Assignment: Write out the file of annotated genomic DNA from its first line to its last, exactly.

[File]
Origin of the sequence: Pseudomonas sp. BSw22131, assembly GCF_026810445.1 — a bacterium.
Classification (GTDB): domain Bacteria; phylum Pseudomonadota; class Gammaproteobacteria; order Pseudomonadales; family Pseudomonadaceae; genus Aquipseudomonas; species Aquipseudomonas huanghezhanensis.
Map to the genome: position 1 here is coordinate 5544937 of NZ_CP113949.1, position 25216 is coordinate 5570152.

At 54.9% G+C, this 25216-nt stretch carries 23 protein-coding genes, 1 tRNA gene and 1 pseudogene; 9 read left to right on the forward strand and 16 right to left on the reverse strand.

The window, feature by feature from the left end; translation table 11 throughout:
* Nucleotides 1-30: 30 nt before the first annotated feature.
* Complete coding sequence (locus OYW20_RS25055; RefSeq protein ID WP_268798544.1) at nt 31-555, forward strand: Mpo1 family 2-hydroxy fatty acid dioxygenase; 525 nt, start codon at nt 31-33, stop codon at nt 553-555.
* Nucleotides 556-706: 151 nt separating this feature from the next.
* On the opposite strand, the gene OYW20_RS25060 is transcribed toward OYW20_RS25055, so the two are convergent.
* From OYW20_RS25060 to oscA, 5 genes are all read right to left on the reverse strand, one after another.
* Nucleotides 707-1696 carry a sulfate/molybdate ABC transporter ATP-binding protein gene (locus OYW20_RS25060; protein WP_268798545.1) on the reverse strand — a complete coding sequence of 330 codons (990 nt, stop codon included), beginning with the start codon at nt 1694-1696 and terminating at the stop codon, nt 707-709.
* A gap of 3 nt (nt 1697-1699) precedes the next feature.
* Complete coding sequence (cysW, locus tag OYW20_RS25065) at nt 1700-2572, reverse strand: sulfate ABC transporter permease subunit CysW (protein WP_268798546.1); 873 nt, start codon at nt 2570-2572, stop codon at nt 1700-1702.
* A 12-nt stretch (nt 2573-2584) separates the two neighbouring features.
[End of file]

Origin of the sequence: Pseudomonas sp. BSw22131, assembly GCF_026810445.1 — a bacterium.
Classification (GTDB): domain Bacteria; phylum Pseudomonadota; class Gammaproteobacteria; order Pseudomonadales; family Pseudomonadaceae; genus Aquipseudomonas; species Aquipseudomonas huanghezhanensis.
Map to the genome: position 1 here is coordinate 5544937 of NZ_CP113949.1, position 25216 is coordinate 5570152.

At 54.9% G+C, this 25216-nt stretch carries 23 protein-coding genes, 1 tRNA gene and 1 pseudogene; 9 read left to right on the forward strand and 16 right to left on the reverse strand.

The window, feature by feature from the left end; translation table 11 throughout:
* Nucleotides 1-30: 30 nt before the first annotated feature.
* Complete coding sequence (locus OYW20_RS25055; RefSeq protein ID WP_268798544.1) at nt 31-555, forward strand: Mpo1 family 2-hydroxy fatty acid dioxygenase; 525 nt, start codon at nt 31-33, stop codon at nt 553-555.
* Nucleotides 556-706: 151 nt separating this feature from the next.
* On the opposite strand, the gene OYW20_RS25060 is transcribed toward OYW20_RS25055, so the two are convergent.
* From OYW20_RS25060 to oscA, 5 genes are all read right to left on the reverse strand, one after another.
* Nucleotides 707-1696 carry a sulfate/molybdate ABC transporter ATP-binding protein gene (locus OYW20_RS25060; protein WP_268798545.1) on the reverse strand — a complete coding sequence of 330 codons (990 nt, stop codon included), beginning with the start codon at nt 1694-1696 and terminating at the stop codon, nt 707-709.
* A gap of 3 nt (nt 1697-1699) precedes the next feature.
* Complete coding sequence (cysW, locus tag OYW20_RS25065) at nt 1700-2572, reverse strand: sulfate ABC transporter permease subunit CysW (protein WP_268798546.1); 873 nt, start codon at nt 2570-2572, stop codon at nt 1700-1702.
* A 12-nt stretch (nt 2573-2584) separates the two neighbouring features.